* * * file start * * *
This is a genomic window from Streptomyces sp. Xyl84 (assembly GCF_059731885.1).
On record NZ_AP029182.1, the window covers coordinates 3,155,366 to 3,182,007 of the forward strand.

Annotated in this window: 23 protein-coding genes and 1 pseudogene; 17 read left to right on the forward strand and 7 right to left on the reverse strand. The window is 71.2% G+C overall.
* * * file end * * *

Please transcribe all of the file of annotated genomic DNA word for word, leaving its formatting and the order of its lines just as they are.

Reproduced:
This is a genomic window from Streptomyces sp. Xyl84 (assembly GCF_059731885.1).
On record NZ_AP029182.1, the window covers coordinates 3,155,366 to 3,182,007 of the forward strand.

Annotated in this window: 23 protein-coding genes and 1 pseudogene; 17 read left to right on the forward strand and 7 right to left on the reverse strand. The window is 71.2% G+C overall.